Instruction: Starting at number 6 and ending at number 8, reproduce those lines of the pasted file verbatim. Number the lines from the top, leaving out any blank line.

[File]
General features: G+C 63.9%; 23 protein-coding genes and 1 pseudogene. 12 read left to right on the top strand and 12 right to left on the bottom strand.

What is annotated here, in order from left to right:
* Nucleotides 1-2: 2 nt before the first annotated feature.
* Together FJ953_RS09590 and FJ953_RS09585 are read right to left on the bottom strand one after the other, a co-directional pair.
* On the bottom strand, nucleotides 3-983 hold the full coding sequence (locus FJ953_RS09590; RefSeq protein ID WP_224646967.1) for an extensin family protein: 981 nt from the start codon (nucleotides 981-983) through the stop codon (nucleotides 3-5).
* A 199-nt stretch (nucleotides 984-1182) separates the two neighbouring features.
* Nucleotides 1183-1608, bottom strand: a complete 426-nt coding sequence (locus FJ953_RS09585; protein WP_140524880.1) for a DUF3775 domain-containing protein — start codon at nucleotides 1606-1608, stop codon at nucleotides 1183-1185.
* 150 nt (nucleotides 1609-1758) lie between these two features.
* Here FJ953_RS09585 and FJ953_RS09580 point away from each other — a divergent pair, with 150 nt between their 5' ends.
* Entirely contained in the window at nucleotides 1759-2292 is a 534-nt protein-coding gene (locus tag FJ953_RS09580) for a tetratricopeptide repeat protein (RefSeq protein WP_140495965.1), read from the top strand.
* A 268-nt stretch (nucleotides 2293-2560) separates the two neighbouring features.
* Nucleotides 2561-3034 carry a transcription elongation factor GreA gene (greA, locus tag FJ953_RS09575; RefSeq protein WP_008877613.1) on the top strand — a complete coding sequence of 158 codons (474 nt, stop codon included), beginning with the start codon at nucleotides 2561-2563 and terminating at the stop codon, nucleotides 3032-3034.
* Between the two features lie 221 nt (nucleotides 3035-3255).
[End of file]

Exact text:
* A 199-nt stretch (nucleotides 984-1182) separates the two neighbouring features.
* Nucleotides 1183-1608, bottom strand: a complete 426-nt coding sequence (locus FJ953_RS09585; protein WP_140524880.1) for a DUF3775 domain-containing protein — start codon at nucleotides 1606-1608, stop codon at nucleotides 1183-1185.
* 150 nt (nucleotides 1609-1758) lie between these two features.